Michel Forst spoke at many side events to show his commitment as Special Rapporteur, provide his support to the activists present at COP28 and denounce the abuses found in his investigative activity. In particular, at the side event “No climate justice without human rights: civic space for a fossil-free future” he was particularly concerned about the situation of activists in Europe, which he defined as a “crackdown of environmental activism in Europe” (a harsh repression of environmental activism in Europe).

How are things going at COP28?

For what concerns participation in climate COPs, the situation is a little different. First of all, it is important to remember that the negotiations of the UNFCCC (the United Nations Framework Convention on Climate Change) follow specific procedural rules, which allow bodies and organizations – governmental and non-governmental, national or international – to participate as formal observers unless there is opposition from at least one third of the Parties present. This mechanism allows NGOs such as the Italian Climate Network and many activists to enter the COP, attend the negotiations and exert pressure, lobbying or advocacy on the countries’ delegates there.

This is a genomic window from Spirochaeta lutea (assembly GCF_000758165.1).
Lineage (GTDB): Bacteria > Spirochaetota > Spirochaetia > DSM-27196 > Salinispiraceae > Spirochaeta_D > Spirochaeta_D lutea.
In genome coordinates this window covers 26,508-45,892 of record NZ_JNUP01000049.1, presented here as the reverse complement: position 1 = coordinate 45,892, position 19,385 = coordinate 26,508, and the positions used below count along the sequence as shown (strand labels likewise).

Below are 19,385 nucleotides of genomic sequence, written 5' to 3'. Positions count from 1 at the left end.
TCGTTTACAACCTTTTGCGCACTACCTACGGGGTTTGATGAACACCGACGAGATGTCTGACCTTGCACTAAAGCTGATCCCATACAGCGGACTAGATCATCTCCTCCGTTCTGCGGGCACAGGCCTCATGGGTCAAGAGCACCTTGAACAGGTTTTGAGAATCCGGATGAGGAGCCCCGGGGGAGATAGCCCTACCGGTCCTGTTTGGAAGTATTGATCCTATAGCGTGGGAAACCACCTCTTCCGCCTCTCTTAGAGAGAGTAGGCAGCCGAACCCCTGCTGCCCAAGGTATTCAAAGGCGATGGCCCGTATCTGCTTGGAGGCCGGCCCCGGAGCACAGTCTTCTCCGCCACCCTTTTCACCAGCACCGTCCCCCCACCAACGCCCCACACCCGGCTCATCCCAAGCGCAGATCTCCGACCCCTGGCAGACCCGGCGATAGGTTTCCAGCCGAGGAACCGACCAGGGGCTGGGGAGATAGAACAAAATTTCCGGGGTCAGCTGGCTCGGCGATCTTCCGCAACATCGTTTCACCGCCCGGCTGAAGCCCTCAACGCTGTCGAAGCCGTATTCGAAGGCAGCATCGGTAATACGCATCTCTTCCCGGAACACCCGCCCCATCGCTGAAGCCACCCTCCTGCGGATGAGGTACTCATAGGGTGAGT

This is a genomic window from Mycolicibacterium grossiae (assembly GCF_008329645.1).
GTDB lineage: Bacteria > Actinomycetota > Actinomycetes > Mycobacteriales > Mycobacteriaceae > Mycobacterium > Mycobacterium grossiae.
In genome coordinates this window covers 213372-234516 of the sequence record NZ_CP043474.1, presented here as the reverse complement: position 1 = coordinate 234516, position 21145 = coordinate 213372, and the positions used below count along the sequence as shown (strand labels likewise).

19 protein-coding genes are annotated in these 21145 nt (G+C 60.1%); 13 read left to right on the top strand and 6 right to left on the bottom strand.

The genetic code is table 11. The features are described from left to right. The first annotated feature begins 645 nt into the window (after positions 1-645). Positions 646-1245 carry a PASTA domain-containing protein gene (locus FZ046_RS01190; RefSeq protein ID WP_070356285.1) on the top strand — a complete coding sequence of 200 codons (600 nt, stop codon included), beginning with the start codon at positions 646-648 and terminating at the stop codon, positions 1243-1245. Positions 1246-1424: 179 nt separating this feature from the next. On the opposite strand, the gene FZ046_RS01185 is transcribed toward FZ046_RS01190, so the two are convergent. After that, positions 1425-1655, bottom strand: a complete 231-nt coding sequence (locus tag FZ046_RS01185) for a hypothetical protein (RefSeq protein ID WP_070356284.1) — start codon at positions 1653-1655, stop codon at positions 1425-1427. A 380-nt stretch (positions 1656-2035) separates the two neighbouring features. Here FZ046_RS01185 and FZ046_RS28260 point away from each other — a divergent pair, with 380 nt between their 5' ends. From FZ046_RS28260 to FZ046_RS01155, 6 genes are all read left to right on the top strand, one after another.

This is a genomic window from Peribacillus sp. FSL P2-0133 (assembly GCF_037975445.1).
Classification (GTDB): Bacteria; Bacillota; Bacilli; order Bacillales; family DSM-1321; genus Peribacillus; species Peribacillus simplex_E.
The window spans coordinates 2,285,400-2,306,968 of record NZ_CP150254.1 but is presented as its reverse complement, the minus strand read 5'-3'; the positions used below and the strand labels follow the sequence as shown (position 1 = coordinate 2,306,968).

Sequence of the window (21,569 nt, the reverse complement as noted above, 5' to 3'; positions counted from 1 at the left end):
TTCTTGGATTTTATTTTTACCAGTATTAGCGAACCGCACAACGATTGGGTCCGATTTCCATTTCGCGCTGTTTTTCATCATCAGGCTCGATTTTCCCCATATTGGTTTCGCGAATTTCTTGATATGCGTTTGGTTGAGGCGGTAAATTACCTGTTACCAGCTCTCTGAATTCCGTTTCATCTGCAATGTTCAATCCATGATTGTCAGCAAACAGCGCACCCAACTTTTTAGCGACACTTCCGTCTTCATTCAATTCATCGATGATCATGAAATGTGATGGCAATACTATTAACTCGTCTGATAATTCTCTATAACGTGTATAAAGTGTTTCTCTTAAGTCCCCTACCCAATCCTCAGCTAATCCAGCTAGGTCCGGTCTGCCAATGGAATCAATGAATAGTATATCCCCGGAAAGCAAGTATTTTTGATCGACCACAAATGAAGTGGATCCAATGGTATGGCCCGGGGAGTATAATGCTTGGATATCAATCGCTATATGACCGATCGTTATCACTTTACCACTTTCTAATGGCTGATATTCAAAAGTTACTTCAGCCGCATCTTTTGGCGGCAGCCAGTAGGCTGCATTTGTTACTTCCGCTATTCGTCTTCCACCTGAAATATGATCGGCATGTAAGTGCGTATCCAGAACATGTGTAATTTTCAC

However, in practice there is no shortage of problems in accessing the negotiation rooms.

In fact, these procedural rules are provisional in nature and have never been made official by the Parties, leaving ample room for discretion for their application. Furthermore, these rules apply within the boundaries of the COP venue: outside of them the activists’ action is regulated by the authorities of the host country. This is an important consideration to make, especially for COP28. The United Arab Emirates is certainly not known for its observance and protection of human rights, democracy and political dissent.

These issues have made civil society very cautious in their actions at COP28. This can also be seen from their location, with the actions – which must receive explicit approval from the UNFCCC – confined to the so-called Blue Zone, which is under the jurisdiction of the UNFCCC, and not in the Green Zone, under Emirati control. But even in venues, the public space for dissent is shrinking according to the difficulty encountered in organizing the openly pro-Palestinian march held on Sunday December 10th, a bad signal for civil society and its possibilities for action.